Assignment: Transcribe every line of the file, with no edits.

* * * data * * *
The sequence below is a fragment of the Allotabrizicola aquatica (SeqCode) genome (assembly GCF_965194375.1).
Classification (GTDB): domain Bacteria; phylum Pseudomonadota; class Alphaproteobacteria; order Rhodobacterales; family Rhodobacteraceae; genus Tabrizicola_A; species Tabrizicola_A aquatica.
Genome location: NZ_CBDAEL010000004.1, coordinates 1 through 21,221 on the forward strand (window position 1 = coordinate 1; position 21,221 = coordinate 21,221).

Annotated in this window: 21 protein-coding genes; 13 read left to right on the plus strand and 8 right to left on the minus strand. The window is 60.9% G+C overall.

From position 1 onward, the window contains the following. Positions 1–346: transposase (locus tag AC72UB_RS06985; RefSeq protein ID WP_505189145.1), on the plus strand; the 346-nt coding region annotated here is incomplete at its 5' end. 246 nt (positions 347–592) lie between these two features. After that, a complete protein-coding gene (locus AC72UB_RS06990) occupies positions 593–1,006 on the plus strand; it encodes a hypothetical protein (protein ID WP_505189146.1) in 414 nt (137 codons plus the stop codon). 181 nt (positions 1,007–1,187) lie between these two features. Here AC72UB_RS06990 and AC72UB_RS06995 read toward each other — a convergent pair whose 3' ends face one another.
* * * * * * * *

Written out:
The sequence below is a fragment of the Allotabrizicola aquatica (SeqCode) genome (assembly GCF_965194375.1).
Classification (GTDB): domain Bacteria; phylum Pseudomonadota; class Alphaproteobacteria; order Rhodobacterales; family Rhodobacteraceae; genus Tabrizicola_A; species Tabrizicola_A aquatica.
Genome location: NZ_CBDAEL010000004.1, coordinates 1 through 21,221 on the forward strand (window position 1 = coordinate 1; position 21,221 = coordinate 21,221).

Annotated in this window: 21 protein-coding genes; 13 read left to right on the plus strand and 8 right to left on the minus strand. The window is 60.9% G+C overall.

From position 1 onward, the window contains the following. Positions 1–346: transposase (locus tag AC72UB_RS06985; RefSeq protein ID WP_505189145.1), on the plus strand; the 346-nt coding region annotated here is incomplete at its 5' end. 246 nt (positions 347–592) lie between these two features. After that, a complete protein-coding gene (locus AC72UB_RS06990) occupies positions 593–1,006 on the plus strand; it encodes a hypothetical protein (protein ID WP_505189146.1) in 414 nt (137 codons plus the stop codon). 181 nt (positions 1,007–1,187) lie between these two features. Here AC72UB_RS06990 and AC72UB_RS06995 read toward each other — a convergent pair whose 3' ends face one another.